As I alluded to before, the men are hairy-chested, cowboy-boot wearing, moustachioed men and as such are not averse to delivering the odd backhand to any woman who feels she can speak to them as though this were the twenty-first century. It might be in the real world but in the world of telenovelas, women need to know their place.

Real-life Disney approach to love.
Most people know one lovely couple that met and fell in love forever. Somehow, on this mad, spinning globe, they managed to meet that one person with whom they are compatible with and do not want to kill after a couple of years. The rest of us pinball from one relationship to another, slowly losing faith and patience in the notion of meeting a person whose foibles do not bring on a murderous rage.
In telenovela land, love, at first sight, is a thing. It is the thing. Worryingly, even with years of adult learning and experience, the want and need for love at first sight to be a thing is such that, even though one should and does know better, you still allow your disbelief to be suspended whilst watching the beautiful leads — they are always gorgeous — set eyes on one another and fall instantly in love.
Their love is always, on both sides, the love of their lives, a love that, regardless of the obstacles — class differences — which is very popular — wrong partners, children — must be realised.

You’re rich or you’re broke.
Besides one’s family and education, things that are considered barometers of one’s social standing, wealth and money are also big factors in telenovelas. Power is always being chased, especially by the antagonist who, in the case of a drug lord, already has a great deal of it.
A beautiful female lead, if poor, will, after suffering multiple mishaps, find and fall in love with a handsome, rich suitor. If she is rich, her suitor will be an upstanding and proud man and though poor, he will compensate for his lack of financial means with great physical prowess — he will be good at punching people.
As is the way in many of these telenovelas, the central characters, the lovelorn leads from opposing lives, come together in the end, forgetting all the misery and death that has happened before, to live happily ever after.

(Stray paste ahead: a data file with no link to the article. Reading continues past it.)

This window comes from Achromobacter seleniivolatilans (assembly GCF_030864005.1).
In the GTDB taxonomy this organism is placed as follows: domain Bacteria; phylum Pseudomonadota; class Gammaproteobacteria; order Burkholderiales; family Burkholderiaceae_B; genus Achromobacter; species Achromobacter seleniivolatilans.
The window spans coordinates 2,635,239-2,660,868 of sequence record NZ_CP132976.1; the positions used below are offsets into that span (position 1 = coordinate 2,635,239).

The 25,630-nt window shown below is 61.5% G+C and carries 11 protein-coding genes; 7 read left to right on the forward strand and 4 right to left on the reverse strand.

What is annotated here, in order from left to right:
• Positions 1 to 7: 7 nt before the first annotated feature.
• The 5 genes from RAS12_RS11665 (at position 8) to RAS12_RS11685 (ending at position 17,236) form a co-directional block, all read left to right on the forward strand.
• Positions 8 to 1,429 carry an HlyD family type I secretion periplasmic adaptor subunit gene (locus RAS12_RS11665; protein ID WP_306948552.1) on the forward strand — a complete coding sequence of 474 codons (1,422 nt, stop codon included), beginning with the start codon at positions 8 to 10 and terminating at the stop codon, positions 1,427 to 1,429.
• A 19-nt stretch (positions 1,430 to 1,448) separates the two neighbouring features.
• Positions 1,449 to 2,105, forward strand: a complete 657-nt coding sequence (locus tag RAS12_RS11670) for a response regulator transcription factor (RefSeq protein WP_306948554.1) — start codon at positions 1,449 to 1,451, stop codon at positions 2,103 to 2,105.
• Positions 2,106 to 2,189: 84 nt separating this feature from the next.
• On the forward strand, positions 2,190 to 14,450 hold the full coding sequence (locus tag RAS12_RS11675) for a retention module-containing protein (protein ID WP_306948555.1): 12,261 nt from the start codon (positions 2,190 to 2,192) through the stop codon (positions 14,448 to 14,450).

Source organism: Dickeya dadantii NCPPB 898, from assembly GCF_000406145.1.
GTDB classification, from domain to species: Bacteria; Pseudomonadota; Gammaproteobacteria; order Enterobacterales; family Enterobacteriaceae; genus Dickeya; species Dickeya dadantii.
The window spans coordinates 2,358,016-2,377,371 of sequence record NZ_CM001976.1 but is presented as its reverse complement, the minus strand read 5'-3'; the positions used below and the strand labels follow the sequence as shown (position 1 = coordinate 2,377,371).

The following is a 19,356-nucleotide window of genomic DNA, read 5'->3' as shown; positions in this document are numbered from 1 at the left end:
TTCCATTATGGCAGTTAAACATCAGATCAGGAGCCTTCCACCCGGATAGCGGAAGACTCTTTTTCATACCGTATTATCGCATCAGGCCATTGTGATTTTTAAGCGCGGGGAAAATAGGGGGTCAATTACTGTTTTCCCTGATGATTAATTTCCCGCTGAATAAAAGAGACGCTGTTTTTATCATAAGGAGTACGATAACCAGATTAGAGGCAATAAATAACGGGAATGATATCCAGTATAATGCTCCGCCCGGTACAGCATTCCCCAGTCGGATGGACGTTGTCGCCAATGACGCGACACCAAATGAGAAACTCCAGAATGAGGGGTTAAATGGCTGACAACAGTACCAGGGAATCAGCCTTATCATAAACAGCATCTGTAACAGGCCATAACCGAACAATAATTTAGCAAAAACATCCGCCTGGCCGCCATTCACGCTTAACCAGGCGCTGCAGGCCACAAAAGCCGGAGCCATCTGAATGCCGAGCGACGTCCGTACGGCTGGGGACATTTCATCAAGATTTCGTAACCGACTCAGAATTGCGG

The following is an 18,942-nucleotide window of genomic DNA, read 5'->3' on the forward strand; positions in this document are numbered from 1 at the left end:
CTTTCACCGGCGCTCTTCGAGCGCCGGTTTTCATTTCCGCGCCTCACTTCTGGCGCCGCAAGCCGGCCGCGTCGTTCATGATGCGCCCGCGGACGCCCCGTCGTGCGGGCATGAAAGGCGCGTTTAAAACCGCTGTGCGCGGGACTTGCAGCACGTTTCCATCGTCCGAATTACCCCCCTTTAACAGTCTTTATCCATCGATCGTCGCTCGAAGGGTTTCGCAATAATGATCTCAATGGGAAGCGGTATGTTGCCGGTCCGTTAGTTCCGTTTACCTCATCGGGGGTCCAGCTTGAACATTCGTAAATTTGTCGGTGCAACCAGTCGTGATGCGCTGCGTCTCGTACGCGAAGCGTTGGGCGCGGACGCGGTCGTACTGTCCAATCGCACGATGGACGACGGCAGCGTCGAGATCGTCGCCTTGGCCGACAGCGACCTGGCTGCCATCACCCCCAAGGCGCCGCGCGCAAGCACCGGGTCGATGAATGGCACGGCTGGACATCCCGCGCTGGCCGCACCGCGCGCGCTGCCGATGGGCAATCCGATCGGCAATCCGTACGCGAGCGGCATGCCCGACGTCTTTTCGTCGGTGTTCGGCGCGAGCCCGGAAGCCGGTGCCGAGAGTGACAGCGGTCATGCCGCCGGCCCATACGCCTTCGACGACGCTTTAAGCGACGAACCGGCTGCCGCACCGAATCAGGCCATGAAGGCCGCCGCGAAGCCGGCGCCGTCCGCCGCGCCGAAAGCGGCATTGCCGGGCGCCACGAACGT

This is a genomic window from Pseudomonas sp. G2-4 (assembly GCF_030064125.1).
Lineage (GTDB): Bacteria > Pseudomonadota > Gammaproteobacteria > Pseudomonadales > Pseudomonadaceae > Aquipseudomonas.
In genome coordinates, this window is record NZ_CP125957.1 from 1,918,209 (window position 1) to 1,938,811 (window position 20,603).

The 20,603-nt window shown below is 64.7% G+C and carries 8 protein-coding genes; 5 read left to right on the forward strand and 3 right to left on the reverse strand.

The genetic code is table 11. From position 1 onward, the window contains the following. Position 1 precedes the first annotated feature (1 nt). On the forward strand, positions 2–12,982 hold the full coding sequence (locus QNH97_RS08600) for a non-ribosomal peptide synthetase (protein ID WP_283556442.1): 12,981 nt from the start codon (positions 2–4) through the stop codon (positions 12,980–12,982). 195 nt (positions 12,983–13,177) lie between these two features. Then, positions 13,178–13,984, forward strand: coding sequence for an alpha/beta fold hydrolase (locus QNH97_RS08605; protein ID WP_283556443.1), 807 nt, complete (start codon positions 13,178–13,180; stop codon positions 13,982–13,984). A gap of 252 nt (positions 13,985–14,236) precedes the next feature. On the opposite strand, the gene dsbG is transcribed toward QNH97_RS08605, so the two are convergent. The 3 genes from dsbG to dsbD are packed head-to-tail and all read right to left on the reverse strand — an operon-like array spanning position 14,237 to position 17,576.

Secrets and proclamations of love.
Unlike in real life, in a telenovela love happens immediately and those struck by Cupid’s arrow have very little trouble articulating their feelings. Proclamations of love tumble from the lips of the lovelorn, telling the object of their affection, in florid terms, how much they want them and need them, how they would do anything to be with them.
What they all leave out, is they would do anything but tell the truth. Telenovelas are driven by secrets. A long lost son or daughter, who ended up in an orphanage but is the offspring of the richest man or family in the region.
A long-serving maid or manservant tends to know all of the secrets but is bound by a sense of duty or their personal demons not to reveal them. It is not even as though said secrets are never uttered, with those who have the knowledge telling anyone who does not need to know the secret that could solve the problems of another.
Frustratingly, the reasons for keeping a secret that could solve many of the issues the characters face usually comes down to pride. Of course, being a telenovela, the secret always comes out in the end.

After so many months of lockdown, my world view has perhaps been skewed by watching so many telenovelas. Maybe there is a long lost love out there for me and all I need to do to find her is visit a ranch. I am not sure how my proclamations of love would or could work whilst being mumbled through a face mask but I am willing to give it a go.
All I need now is to find a ranch, purchase a Stetson and learn a compelling secret so as I can live that telenovela life.